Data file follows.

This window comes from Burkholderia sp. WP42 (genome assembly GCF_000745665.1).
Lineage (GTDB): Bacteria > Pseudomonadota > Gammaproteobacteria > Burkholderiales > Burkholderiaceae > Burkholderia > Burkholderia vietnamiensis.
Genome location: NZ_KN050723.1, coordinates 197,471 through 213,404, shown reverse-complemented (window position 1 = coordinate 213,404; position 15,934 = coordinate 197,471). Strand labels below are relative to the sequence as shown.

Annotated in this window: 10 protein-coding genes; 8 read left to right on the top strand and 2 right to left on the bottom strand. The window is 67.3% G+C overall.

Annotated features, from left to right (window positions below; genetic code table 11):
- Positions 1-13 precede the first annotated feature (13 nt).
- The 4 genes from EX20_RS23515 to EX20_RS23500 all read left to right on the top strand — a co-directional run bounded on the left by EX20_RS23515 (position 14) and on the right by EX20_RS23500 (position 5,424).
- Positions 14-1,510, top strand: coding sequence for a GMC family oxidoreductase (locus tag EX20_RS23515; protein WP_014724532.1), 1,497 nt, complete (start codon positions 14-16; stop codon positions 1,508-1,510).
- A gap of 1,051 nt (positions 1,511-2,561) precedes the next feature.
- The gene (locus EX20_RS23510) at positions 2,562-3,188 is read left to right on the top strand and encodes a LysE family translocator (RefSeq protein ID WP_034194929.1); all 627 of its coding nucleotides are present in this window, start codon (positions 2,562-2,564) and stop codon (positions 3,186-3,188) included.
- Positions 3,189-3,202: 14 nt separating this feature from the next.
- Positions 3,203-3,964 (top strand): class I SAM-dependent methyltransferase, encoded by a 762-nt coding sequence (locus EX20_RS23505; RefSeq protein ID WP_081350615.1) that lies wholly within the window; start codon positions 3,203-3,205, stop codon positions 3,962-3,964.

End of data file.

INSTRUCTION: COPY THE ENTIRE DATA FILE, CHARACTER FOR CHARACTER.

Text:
This window comes from Burkholderia sp. WP42 (genome assembly GCF_000745665.1).
Lineage (GTDB): Bacteria > Pseudomonadota > Gammaproteobacteria > Burkholderiales > Burkholderiaceae > Burkholderia > Burkholderia vietnamiensis.
Genome location: NZ_KN050723.1, coordinates 197,471 through 213,404, shown reverse-complemented (window position 1 = coordinate 213,404; position 15,934 = coordinate 197,471). Strand labels below are relative to the sequence as shown.

Annotated in this window: 10 protein-coding genes; 8 read left to right on the top strand and 2 right to left on the bottom strand. The window is 67.3% G+C overall.

Annotated features, from left to right (window positions below; genetic code table 11):
- Positions 1-13 precede the first annotated feature (13 nt).
- The 4 genes from EX20_RS23515 to EX20_RS23500 all read left to right on the top strand — a co-directional run bounded on the left by EX20_RS23515 (position 14) and on the right by EX20_RS23500 (position 5,424).
- Positions 14-1,510, top strand: coding sequence for a GMC family oxidoreductase (locus tag EX20_RS23515; protein WP_014724532.1), 1,497 nt, complete (start codon positions 14-16; stop codon positions 1,508-1,510).
- A gap of 1,051 nt (positions 1,511-2,561) precedes the next feature.
- The gene (locus EX20_RS23510) at positions 2,562-3,188 is read left to right on the top strand and encodes a LysE family translocator (RefSeq protein ID WP_034194929.1); all 627 of its coding nucleotides are present in this window, start codon (positions 2,562-2,564) and stop codon (positions 3,186-3,188) included.
- Positions 3,189-3,202: 14 nt separating this feature from the next.
- Positions 3,203-3,964 (top strand): class I SAM-dependent methyltransferase, encoded by a 762-nt coding sequence (locus EX20_RS23505; RefSeq protein ID WP_081350615.1) that lies wholly within the window; start codon positions 3,203-3,205, stop codon positions 3,962-3,964.